Review | The xx return to form on I See You

The xxThe xx I See You -

I See You

[Yung Turks]

Seemingly out of nowhere, London band The xx burst onto the scene in 2009 with a stone cold classic in their debut album XX. The album garnered universal critical acclaim and went on to win the 2010 Mercury Prize. Their sparse, minimal sound was replicated far and wide and their influence can still be seen today in bands such as London Grammar and all over the charts, most notably in Rihanna and Drake.

For their 2013 follow up, Coexist, the band decided to take their already minimal sound and strip it back even further to the point of skeletal. While their second record was not without its charms – ‘Angels’ was worth the price of the album alone – the band started to look like they were in danger of losing their way somewhat.

Since then, chief beat-maker and producer Jamie Smith, aka Jamie xx, went on to release his excellent debut solo album, the Mercury Prize-nominated In Colour, in 2015. This and the subsequent tour seems to have rejuvenated him. His fingerprints are all over the trio’s third album, I See You, in a welcome change of direction.

Listen to NO ENCORE discuss I See You 

Within the first ten seconds, it becomes immediately apparent that this is going to be a livelier affair than its predecessor. The brash horns and pounding house beats of opener ‘Dangerous’ are a sign of things to come. As usual with the xx, vocal duties are regularly swapped throughout between guitarist Romy Madeley Croft and bassist Oliver Sim.


The radio-friendly ‘Say Something Loving’ is probably the poppiest track the band has recorded. Sampling the Alessi Brothers ‘Do You Feel It?’, this upbeat duet follows two lovers who are starting to grow further in love with each other but the girl hasn’t had much luck with relationships in the past and is still uneasy about how it’s progressing, “You say something loving, Without hesitation it hits me, hits me, It feels so unfamiliar.”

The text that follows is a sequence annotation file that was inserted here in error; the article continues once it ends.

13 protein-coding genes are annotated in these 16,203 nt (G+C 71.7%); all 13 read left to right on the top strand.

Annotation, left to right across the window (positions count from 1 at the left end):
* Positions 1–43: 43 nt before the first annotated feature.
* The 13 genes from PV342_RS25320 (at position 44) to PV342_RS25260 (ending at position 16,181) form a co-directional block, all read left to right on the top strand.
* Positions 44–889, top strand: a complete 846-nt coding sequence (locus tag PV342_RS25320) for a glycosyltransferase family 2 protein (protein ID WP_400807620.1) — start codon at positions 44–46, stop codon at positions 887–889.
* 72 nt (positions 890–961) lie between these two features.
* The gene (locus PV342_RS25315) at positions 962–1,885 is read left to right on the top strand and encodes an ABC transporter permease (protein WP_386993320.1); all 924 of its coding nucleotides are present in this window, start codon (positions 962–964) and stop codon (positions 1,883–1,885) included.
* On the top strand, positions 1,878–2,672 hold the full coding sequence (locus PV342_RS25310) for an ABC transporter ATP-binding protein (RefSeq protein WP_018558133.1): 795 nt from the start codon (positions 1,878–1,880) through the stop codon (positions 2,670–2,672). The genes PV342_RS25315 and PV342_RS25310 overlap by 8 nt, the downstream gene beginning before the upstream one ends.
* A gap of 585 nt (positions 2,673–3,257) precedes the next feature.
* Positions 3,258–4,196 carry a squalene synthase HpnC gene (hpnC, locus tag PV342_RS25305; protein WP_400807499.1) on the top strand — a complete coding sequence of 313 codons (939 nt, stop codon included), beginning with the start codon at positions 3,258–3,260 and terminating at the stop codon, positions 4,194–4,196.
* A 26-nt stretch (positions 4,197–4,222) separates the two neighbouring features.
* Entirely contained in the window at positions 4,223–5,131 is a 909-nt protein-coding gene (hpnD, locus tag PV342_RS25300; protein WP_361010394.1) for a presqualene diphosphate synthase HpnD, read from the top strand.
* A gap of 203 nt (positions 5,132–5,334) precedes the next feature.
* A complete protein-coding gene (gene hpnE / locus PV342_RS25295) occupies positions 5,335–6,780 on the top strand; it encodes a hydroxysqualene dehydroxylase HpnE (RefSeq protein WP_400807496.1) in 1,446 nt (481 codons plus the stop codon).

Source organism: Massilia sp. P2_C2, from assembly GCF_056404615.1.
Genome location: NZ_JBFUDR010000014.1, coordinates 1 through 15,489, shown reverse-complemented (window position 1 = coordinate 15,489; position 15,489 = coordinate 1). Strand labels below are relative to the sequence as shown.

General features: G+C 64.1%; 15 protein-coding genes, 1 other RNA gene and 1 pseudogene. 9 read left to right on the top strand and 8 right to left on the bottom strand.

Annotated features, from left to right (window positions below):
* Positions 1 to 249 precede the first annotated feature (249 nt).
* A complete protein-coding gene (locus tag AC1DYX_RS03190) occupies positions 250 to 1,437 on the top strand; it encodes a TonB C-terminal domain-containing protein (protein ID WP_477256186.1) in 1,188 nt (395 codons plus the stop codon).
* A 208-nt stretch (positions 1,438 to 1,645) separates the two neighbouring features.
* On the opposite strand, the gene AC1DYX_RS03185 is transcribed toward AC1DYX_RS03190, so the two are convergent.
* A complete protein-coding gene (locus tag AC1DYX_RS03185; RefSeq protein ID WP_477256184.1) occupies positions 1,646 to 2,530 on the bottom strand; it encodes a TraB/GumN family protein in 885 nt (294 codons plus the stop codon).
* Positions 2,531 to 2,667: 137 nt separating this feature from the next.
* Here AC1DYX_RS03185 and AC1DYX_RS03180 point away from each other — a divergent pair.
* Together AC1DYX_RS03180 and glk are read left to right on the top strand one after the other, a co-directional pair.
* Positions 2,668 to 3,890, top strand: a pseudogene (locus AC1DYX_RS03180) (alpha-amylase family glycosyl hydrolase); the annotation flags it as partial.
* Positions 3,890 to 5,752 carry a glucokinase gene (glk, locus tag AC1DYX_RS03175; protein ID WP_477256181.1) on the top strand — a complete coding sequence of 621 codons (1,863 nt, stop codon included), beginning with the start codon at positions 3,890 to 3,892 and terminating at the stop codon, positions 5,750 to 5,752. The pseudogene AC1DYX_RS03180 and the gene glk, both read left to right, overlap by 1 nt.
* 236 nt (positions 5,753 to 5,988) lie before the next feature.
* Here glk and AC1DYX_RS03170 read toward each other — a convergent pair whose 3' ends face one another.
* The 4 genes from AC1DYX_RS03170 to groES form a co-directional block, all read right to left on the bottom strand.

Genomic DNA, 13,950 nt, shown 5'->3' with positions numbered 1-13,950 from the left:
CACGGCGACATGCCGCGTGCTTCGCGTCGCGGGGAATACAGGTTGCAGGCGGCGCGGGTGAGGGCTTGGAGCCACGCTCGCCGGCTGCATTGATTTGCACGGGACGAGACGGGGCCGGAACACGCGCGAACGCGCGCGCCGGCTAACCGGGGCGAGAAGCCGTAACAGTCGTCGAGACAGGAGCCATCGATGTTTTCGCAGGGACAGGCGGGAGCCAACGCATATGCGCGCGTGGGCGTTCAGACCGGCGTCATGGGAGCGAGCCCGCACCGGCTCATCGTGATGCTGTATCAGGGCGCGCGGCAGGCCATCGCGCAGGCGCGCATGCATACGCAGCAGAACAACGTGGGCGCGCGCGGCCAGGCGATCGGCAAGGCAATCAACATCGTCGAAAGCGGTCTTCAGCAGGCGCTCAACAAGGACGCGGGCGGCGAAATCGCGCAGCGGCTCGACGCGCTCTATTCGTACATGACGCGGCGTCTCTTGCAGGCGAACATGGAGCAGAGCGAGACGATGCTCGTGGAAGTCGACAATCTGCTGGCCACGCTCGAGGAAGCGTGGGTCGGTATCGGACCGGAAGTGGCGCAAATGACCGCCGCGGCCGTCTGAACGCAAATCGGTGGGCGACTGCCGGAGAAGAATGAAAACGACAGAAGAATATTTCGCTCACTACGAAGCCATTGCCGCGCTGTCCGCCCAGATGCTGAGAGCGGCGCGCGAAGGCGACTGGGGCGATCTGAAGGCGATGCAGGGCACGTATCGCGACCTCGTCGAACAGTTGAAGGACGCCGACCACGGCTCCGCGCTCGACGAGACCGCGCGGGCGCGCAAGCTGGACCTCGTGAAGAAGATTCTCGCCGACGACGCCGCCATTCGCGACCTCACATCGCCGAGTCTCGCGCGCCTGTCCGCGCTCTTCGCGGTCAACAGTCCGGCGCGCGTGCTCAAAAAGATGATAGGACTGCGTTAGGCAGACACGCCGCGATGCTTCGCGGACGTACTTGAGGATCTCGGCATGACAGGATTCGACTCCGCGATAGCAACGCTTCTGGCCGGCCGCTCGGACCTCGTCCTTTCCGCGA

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‘Lips’ is another love song with a calming, almost tropical vibes. The album centrepiece, however, is ‘A Violent Noise’ which deals with Oliver’s struggles with alcoholism (“You’ve been staying out late, Trying your best to escape / I hope you find what you’re looking for”). Starting off slowly, the song builds up to a euphoric climax each time for the chorus. It’s real punch-the-air, anthemic stuff and is absolutely wonderful. Smith shows real restraint here in not turning it into an absolute banger but this is screaming for a remix with the handbrake let off.

The middle section of the album sees a bit of a lull and a real drop in tempo. Croft takes on sole vocal duties on ‘Performance’ and ‘Brave For You’. The former documents a woman’s performance in disguising her unhappiness in a relationship. The somber ‘Brave For You’ is a deeply personal song directed to her deceased parents, cataloging her attempt to live as full a life as possible – “So I will be brave for you, Stand on a stage for you / Do the things that I’m afraid to do, I know you want me to”.

The pace picks up again markedly with the fantastic, bouncy lead single, the Hall & Oates-sampling ‘On Hold’, which documents the end of a relationship and the desire to identify where it all went wrong. The dreamy ‘I Dare You’ is another love song coming from a different angle and tells the story of two people’s infatuation with each other at the beginning of a relationship.

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While never scaling the dizzying heights of their debut, this is still an extremely welcome return to form for the band and, even with the new change in direction, this is still unmistakably the sound of The xx. Long may that continue.


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